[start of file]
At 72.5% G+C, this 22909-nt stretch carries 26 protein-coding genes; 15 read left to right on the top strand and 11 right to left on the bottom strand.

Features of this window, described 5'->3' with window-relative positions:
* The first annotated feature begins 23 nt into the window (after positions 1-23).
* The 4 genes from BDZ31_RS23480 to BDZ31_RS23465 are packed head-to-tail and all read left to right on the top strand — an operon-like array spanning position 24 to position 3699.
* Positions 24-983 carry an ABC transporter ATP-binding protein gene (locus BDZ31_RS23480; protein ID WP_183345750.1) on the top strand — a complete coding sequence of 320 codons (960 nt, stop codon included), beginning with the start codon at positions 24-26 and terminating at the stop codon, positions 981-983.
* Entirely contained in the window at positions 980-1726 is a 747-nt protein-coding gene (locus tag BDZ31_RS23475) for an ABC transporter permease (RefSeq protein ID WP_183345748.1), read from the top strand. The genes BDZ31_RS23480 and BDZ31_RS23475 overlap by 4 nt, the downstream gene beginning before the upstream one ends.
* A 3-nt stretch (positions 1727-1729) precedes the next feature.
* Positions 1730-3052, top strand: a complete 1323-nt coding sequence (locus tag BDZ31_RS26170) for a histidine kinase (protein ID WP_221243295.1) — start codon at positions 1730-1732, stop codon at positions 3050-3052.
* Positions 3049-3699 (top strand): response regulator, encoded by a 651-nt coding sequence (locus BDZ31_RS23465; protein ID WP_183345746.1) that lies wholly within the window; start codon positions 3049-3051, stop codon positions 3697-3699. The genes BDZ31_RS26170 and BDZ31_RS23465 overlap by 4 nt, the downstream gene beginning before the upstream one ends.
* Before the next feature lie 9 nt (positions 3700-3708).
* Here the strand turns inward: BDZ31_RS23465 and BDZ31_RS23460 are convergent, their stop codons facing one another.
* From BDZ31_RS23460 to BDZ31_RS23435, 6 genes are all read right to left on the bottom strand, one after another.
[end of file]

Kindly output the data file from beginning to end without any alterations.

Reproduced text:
At 72.5% G+C, this 22909-nt stretch carries 26 protein-coding genes; 15 read left to right on the top strand and 11 right to left on the bottom strand.

Features of this window, described 5'->3' with window-relative positions:
* The first annotated feature begins 23 nt into the window (after positions 1-23).
* The 4 genes from BDZ31_RS23480 to BDZ31_RS23465 are packed head-to-tail and all read left to right on the top strand — an operon-like array spanning position 24 to position 3699.
* Positions 24-983 carry an ABC transporter ATP-binding protein gene (locus BDZ31_RS23480; protein ID WP_183345750.1) on the top strand — a complete coding sequence of 320 codons (960 nt, stop codon included), beginning with the start codon at positions 24-26 and terminating at the stop codon, positions 981-983.
* Entirely contained in the window at positions 980-1726 is a 747-nt protein-coding gene (locus tag BDZ31_RS23475) for an ABC transporter permease (RefSeq protein ID WP_183345748.1), read from the top strand. The genes BDZ31_RS23480 and BDZ31_RS23475 overlap by 4 nt, the downstream gene beginning before the upstream one ends.
* A 3-nt stretch (positions 1727-1729) precedes the next feature.
* Positions 1730-3052, top strand: a complete 1323-nt coding sequence (locus tag BDZ31_RS26170) for a histidine kinase (protein ID WP_221243295.1) — start codon at positions 1730-1732, stop codon at positions 3050-3052.
* Positions 3049-3699 (top strand): response regulator, encoded by a 651-nt coding sequence (locus BDZ31_RS23465; protein ID WP_183345746.1) that lies wholly within the window; start codon positions 3049-3051, stop codon positions 3697-3699. The genes BDZ31_RS26170 and BDZ31_RS23465 overlap by 4 nt, the downstream gene beginning before the upstream one ends.
* Before the next feature lie 9 nt (positions 3700-3708).
* Here the strand turns inward: BDZ31_RS23465 and BDZ31_RS23460 are convergent, their stop codons facing one another.
* From BDZ31_RS23460 to BDZ31_RS23435, 6 genes are all read right to left on the bottom strand, one after another.